ISLAMABAD: Army Chief Gen Ashfaq Parvez Kayani said on Thursday there was more to do in the fight against terrorism.
“While acknowledging that there is more to do, both leaders were pleased with the progress to date,” a statement by the International Security Assistance Force (Isaf) said after a meeting between Gen Kayani and outgoing commander of the 50-nation coalition force in Afghanistan Gen John Allen.
This was Isaf commander’s farewell call on Gen Kayani as he departs after completing his tenure in Afghanistan.
Gen Joseph F. Dunford Jr., the new Isaf commander, also attended the meeting at the military headquarters in Rawalpindi. Issues relating to peace and stability in the region and strengthening cross-border cooperation were discussed.
Isaf described the meeting as “the latest in a regular series of engagements aimed at bolstering the military-to-military relationship between Isaf and Pakistan as well as improving security in the region”.
Pakistan military’s public affairs wing, ISPR, did not issue a statement on the meeting.
Pakistani leaders, particularly the military commanders, have always resented the American “do more” mantra, therefore it was probably one of those rare occasions that the army chief himself acknowledged that the counter-terrorism efforts needed to be expanded.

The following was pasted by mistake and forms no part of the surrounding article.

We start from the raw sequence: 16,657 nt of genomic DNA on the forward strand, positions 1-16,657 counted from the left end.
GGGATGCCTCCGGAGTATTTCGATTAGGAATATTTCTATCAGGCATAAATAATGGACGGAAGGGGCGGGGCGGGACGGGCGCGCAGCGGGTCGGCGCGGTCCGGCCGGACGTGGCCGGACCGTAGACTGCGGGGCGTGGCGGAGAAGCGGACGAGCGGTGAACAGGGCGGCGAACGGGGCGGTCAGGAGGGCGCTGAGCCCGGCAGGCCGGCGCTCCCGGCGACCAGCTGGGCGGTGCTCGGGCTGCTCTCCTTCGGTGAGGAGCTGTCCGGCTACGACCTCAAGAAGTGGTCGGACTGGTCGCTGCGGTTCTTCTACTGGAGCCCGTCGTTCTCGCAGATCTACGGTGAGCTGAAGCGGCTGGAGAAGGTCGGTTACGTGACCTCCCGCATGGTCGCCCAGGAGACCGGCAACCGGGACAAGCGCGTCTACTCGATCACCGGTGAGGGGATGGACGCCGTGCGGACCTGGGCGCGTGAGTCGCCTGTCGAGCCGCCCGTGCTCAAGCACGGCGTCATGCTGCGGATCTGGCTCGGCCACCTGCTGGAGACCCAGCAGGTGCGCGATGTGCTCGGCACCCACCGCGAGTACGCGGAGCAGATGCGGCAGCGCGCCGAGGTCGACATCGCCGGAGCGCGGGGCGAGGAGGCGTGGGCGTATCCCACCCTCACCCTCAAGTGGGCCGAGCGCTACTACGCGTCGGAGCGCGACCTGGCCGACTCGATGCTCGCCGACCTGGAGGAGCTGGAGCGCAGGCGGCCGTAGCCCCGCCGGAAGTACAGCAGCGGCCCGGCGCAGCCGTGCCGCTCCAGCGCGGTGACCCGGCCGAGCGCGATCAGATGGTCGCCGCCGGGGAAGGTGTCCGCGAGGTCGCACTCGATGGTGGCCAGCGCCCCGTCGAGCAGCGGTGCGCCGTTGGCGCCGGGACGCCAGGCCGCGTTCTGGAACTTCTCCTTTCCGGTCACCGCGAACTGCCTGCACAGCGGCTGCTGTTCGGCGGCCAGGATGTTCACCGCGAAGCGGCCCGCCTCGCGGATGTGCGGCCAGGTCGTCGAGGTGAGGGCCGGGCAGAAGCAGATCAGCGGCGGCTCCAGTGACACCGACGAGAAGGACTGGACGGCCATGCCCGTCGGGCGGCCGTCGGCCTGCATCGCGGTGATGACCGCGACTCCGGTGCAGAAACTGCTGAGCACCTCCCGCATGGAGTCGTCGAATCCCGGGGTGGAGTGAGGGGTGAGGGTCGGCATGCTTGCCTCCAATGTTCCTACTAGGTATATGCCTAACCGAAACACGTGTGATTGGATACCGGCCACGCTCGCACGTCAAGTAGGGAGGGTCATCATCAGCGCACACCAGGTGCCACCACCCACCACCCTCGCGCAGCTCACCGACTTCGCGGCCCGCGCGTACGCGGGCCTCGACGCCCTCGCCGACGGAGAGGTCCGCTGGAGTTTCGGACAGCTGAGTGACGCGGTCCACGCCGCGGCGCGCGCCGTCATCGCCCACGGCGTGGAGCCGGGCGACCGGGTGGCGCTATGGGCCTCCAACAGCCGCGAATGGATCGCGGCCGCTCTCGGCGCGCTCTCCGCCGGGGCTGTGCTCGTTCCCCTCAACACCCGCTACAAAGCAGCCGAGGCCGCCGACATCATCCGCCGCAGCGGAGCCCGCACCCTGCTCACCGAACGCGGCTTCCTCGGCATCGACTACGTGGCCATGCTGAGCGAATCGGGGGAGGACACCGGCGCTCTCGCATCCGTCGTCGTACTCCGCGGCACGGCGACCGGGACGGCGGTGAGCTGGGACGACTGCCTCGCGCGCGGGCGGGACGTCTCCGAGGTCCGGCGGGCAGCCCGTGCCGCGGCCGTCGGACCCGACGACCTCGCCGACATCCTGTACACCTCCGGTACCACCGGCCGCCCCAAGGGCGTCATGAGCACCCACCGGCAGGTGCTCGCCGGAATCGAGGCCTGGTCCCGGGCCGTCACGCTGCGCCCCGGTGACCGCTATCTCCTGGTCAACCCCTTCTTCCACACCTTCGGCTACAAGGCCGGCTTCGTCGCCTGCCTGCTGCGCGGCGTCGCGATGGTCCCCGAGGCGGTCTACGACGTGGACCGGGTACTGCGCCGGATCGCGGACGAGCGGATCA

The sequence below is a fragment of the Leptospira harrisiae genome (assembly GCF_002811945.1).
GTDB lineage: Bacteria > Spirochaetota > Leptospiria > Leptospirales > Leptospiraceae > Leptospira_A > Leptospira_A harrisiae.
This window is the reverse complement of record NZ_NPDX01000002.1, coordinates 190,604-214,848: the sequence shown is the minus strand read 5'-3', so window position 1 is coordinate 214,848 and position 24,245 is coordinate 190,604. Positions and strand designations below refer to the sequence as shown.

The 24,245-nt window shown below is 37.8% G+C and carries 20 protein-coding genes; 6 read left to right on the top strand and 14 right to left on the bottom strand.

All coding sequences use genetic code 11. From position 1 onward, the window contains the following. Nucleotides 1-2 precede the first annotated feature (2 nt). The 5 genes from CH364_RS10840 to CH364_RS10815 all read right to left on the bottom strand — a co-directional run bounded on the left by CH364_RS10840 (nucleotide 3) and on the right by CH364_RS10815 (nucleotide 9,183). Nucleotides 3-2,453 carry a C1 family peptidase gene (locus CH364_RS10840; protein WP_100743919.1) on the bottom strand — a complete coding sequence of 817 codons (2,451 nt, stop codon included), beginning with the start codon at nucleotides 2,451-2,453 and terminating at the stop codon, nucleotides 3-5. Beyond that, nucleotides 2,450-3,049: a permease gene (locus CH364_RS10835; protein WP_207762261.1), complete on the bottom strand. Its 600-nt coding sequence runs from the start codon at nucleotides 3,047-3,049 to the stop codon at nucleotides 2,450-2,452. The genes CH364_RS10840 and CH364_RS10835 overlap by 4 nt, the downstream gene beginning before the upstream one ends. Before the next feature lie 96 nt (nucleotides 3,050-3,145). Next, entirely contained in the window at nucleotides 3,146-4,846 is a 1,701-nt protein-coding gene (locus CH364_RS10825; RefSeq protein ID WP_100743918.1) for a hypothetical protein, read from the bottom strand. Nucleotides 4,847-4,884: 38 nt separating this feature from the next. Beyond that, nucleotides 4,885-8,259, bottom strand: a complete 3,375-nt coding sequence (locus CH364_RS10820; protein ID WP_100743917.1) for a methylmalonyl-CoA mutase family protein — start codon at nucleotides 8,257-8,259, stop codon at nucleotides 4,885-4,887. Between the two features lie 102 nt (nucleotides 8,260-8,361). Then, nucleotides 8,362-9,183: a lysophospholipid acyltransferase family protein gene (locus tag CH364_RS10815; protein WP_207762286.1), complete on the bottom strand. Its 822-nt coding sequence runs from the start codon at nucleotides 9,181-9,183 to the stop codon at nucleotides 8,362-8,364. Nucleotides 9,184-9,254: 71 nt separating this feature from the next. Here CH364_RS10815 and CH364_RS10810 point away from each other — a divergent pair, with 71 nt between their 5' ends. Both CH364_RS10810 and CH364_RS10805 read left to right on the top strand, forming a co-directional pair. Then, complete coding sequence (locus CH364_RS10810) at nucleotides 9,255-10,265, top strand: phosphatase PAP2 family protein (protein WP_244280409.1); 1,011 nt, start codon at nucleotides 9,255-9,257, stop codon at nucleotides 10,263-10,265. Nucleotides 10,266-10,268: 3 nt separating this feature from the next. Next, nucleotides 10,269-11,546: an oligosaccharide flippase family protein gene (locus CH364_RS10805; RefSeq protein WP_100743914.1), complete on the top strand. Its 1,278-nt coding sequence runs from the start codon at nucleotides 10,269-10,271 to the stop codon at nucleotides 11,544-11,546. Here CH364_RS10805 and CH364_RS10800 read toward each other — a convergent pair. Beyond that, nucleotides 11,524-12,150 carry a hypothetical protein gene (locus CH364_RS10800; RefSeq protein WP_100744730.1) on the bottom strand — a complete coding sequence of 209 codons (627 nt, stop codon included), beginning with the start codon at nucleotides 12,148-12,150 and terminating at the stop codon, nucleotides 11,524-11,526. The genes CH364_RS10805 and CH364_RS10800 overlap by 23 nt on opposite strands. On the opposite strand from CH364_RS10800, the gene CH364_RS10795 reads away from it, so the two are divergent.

In the past, Pakistani leaders responded to “do more” demands by saying the US instead needed to do more in the war in Afghanistan.
The US frustration with Pakistan had been about the continued presence of terrorist sanctuaries in tribal areas along the Pak-Afghan border and the presence of the Haqqani network.
However, both sides appreciated the improved coordination between Isaf and Pakistani military over the past year after the relationship hit rock bottom in the aftermath of the Salala border post attack in which several Pakistani troops were killed.
In an interview, before his departure from Afghanistan, Gen Allen said Afghan society’s transformation might be a protracted process taking decades, but noted that things were improving.
“Let me make sure I’m clear on this. Nothing is sure in a post-conflict society. But I think indicators, as far as I’m concerned, are that we’re on the right trajectory. What you have to understand, what people have to understand is some of these reforms take very long time. In an environment where human rights were crashed under multiple different invasions or civil wars or the Taliban, creating once again the kind of bias for human rights that we would all expect in the western society, just doesn’t come easily to this country.“Nothing will happen in this country without security. And that security is being purchased every single day by the Afghan National Security forces,” he added.